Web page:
Child car seat program comes back
by Glenn Moore
Aug 21, 2014 | 2032 views | 0 0 comments | 9 9 recommendations | email to a friend | print
Debby Pappas (second from left) and Capt. Jim Haskell (from left), Kimani Lovan and Clarke Caldwell of the Tracy fire department look over one of two remaining child car seats on Friday for the Child Automotive Restraint Education and Safety program. Pappas, co-owner of Premier Automotive of Tracy, gave the department $5,000 to buy more car seats.  Glenn Moore/Tracy Press
Debby Pappas (second from left) and Capt. Jim Haskell (from left), Kimani Lovan and Clarke Caldwell of the Tracy fire department look over one of two remaining child car seats on Friday for the Child Automotive Restraint Education and Safety program. Pappas, co-owner of Premier Automotive of Tracy, gave the department $5,000 to buy more car seats. Glenn Moore/Tracy Press
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A Tracy auto dealership’s donation is helping keep a free child safety seat program rolling along.

Fire department Capt. Jim Haskell, who founded the Child Automotive Restraint Education and Safety program 13 years ago, explained that the program had run out of funds in October and was down to its last two car seats. On Friday, it received a contribution of $5,000 from Premier Automotive of Tracy, 3460 Naglee Road.

C.A.R.E.S., which gives new child safety seats to low-income families, is not funded by the department’s budget. It depends on grants and donations to buy the seats.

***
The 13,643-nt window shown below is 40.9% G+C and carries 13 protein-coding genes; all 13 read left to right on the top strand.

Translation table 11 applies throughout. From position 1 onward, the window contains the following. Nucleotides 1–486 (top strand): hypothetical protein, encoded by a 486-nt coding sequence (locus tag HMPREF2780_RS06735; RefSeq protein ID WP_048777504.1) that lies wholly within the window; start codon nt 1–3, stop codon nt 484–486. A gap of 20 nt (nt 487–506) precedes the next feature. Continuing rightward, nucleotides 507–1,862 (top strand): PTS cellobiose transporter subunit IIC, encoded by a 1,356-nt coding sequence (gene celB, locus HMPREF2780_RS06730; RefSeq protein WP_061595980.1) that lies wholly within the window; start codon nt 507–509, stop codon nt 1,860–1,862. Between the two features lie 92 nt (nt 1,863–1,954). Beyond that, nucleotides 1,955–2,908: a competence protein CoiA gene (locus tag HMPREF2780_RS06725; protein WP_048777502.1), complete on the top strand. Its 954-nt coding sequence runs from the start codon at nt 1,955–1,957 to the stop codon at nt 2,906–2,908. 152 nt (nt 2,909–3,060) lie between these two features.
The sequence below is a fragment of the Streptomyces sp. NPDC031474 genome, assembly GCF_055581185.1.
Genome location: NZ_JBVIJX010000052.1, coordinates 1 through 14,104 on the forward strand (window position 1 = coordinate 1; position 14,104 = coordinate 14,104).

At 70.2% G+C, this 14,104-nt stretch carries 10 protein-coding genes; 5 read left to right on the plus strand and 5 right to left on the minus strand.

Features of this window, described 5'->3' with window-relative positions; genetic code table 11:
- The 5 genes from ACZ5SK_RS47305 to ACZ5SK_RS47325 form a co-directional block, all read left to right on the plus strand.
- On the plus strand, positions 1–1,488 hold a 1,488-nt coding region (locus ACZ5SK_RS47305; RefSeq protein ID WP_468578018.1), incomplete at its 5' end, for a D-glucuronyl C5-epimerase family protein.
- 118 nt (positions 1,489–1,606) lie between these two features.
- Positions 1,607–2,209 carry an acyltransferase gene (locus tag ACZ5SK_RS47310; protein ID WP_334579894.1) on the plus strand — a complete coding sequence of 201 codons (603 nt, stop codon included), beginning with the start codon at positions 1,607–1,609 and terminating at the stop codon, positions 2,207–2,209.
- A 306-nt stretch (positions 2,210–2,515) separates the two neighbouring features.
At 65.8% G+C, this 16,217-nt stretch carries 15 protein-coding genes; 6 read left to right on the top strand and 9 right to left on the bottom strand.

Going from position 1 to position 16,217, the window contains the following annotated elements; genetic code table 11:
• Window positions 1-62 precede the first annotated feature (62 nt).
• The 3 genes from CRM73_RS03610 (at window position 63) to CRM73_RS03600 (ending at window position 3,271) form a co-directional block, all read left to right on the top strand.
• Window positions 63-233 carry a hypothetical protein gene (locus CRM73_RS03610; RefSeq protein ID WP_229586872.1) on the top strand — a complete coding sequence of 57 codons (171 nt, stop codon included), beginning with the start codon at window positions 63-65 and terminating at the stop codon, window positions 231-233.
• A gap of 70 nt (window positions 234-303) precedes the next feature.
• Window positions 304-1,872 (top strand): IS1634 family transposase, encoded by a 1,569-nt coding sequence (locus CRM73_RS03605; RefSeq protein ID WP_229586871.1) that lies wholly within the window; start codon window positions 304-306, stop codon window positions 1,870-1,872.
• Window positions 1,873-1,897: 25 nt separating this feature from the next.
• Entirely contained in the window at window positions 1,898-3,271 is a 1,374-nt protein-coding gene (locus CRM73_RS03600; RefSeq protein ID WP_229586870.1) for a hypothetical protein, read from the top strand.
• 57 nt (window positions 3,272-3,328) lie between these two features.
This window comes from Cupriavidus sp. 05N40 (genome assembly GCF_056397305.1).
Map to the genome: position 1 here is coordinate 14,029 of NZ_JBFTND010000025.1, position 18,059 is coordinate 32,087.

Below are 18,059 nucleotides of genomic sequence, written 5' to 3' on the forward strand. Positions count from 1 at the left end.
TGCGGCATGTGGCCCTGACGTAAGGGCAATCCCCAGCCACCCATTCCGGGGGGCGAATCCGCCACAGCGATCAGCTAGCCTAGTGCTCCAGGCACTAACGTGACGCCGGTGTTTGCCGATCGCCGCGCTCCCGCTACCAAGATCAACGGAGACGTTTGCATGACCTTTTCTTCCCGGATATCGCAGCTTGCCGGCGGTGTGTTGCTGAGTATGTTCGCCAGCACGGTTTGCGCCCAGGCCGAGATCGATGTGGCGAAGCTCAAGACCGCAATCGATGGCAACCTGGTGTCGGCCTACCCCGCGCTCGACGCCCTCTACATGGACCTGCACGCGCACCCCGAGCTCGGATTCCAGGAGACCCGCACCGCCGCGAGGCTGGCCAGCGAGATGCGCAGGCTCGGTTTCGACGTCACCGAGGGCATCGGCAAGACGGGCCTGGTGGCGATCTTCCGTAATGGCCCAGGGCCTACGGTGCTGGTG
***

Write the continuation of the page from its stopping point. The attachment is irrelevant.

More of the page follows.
During free inspection events, Haskell and three other certified car seat technicians in the fire department check families’ child safety seats to make sure they are properly installed, the right size for each child, and not broken or worn. Children younger than 8 years old and shorter than 4 feet, 9 inches must ride in the back seat in an appropriate car seat or booster seat, according to state law.

“We provide car seats from birth to booster seats,” Haskell said. “Along with each new seat, we provide education on how to use it properly. We see a lot of large babies that have outgrown infant carriers, or car seats that are not safe for use after (they are) 6 years old.”

A $26,500 grant from the California Department of Traffic Safety, which ran out in October, provided supplies, staffing for events and 185 child safety seats that were given to families at nine local events in 2013. C.A.R.E.S. had only two seats left before the donation from the dealership.

Debby Pappas, who owns Premier Automotive with her husband, Tony, said she became aware of C.A.R.E.S. during a public safety event at the dealership in May. When she learned that the funds to buy new seats had been exhausted, she and her husband decided to donate to the program.

“We thought this was worthwhile,” Pappas said. “Anything that involves children, that’s where we want to get involved.”

She added that she hoped to help C.A.R.E.S. again in the future.

“We want to keep this program going, because it is important to the community and the children,” Pappas said. “We need to keep them safe.”

Haskell said that the $5,000 donation would buy about 75 new child safety seats. Seats cost $25 to $150 each, depending on the type and size.

Haskell said that fire department crews have seen children hurt or thrown from vehicles in crashes because they were improperly restrained or were placed in car seats that were broken, worn out or the wrong size for them. Misused seat belts can cause severe facial lacerations and crushed tracheas, he said.

C.A.R.E.S. is expected to be at the Sutter Tracy Community Hospital health fair on Sept. 27.

C.A.R.E.S. is still looking for regular funding and is investigating new grants and donation sources, Haskell said. Anyone wanting to donate to C.A.R.E.S. can call the fire department administration at 831-6700.

• Contact Glenn Moore at gmoore@tracypress.com or 830-4252.

 

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